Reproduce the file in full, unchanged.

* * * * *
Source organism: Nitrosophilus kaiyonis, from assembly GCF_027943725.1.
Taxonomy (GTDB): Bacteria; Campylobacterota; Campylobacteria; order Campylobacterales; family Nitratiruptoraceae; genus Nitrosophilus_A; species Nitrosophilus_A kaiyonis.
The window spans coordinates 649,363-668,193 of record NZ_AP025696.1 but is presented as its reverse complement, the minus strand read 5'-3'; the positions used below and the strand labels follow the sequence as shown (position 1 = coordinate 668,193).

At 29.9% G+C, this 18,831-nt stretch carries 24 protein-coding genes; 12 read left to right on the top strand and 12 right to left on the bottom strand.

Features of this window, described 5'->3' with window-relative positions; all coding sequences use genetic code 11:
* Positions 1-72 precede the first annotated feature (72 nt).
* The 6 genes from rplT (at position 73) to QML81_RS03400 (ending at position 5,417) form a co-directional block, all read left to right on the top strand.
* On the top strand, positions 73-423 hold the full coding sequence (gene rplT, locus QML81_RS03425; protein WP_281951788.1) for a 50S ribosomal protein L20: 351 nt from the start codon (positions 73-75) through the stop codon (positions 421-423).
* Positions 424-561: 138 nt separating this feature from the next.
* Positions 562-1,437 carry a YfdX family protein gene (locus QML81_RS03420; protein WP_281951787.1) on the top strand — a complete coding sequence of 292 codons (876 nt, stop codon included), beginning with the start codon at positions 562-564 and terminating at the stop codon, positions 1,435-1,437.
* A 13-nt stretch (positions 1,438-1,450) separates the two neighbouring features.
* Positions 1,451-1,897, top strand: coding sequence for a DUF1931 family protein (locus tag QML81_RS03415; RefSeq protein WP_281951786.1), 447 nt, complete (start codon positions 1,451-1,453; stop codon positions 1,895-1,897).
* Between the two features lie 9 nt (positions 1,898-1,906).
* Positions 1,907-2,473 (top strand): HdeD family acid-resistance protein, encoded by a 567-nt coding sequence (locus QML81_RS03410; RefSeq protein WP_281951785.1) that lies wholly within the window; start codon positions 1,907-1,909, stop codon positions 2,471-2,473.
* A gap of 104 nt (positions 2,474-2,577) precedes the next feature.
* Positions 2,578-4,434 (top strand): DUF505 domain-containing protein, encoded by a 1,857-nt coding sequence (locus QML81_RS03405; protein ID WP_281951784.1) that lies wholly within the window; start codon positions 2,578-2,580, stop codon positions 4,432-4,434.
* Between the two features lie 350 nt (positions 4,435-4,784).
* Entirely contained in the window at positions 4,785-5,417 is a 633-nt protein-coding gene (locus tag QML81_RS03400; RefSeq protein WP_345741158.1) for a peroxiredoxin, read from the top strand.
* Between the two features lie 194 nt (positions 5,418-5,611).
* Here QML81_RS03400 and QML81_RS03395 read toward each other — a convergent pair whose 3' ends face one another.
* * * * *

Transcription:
Source organism: Nitrosophilus kaiyonis, from assembly GCF_027943725.1.
Taxonomy (GTDB): Bacteria; Campylobacterota; Campylobacteria; order Campylobacterales; family Nitratiruptoraceae; genus Nitrosophilus_A; species Nitrosophilus_A kaiyonis.
The window spans coordinates 649,363-668,193 of record NZ_AP025696.1 but is presented as its reverse complement, the minus strand read 5'-3'; the positions used below and the strand labels follow the sequence as shown (position 1 = coordinate 668,193).

At 29.9% G+C, this 18,831-nt stretch carries 24 protein-coding genes; 12 read left to right on the top strand and 12 right to left on the bottom strand.

Features of this window, described 5'->3' with window-relative positions; all coding sequences use genetic code 11:
* Positions 1-72 precede the first annotated feature (72 nt).
* The 6 genes from rplT (at position 73) to QML81_RS03400 (ending at position 5,417) form a co-directional block, all read left to right on the top strand.
* On the top strand, positions 73-423 hold the full coding sequence (gene rplT, locus QML81_RS03425; protein WP_281951788.1) for a 50S ribosomal protein L20: 351 nt from the start codon (positions 73-75) through the stop codon (positions 421-423).
* Positions 424-561: 138 nt separating this feature from the next.
* Positions 562-1,437 carry a YfdX family protein gene (locus QML81_RS03420; protein WP_281951787.1) on the top strand — a complete coding sequence of 292 codons (876 nt, stop codon included), beginning with the start codon at positions 562-564 and terminating at the stop codon, positions 1,435-1,437.
* A 13-nt stretch (positions 1,438-1,450) separates the two neighbouring features.
* Positions 1,451-1,897, top strand: coding sequence for a DUF1931 family protein (locus tag QML81_RS03415; RefSeq protein WP_281951786.1), 447 nt, complete (start codon positions 1,451-1,453; stop codon positions 1,895-1,897).
* Between the two features lie 9 nt (positions 1,898-1,906).
* Positions 1,907-2,473 (top strand): HdeD family acid-resistance protein, encoded by a 567-nt coding sequence (locus QML81_RS03410; RefSeq protein WP_281951785.1) that lies wholly within the window; start codon positions 1,907-1,909, stop codon positions 2,471-2,473.
* A gap of 104 nt (positions 2,474-2,577) precedes the next feature.
* Positions 2,578-4,434 (top strand): DUF505 domain-containing protein, encoded by a 1,857-nt coding sequence (locus QML81_RS03405; protein ID WP_281951784.1) that lies wholly within the window; start codon positions 2,578-2,580, stop codon positions 4,432-4,434.
* Between the two features lie 350 nt (positions 4,435-4,784).
* Entirely contained in the window at positions 4,785-5,417 is a 633-nt protein-coding gene (locus tag QML81_RS03400; RefSeq protein WP_345741158.1) for a peroxiredoxin, read from the top strand.
* Between the two features lie 194 nt (positions 5,418-5,611).
* Here QML81_RS03400 and QML81_RS03395 read toward each other — a convergent pair whose 3' ends face one another.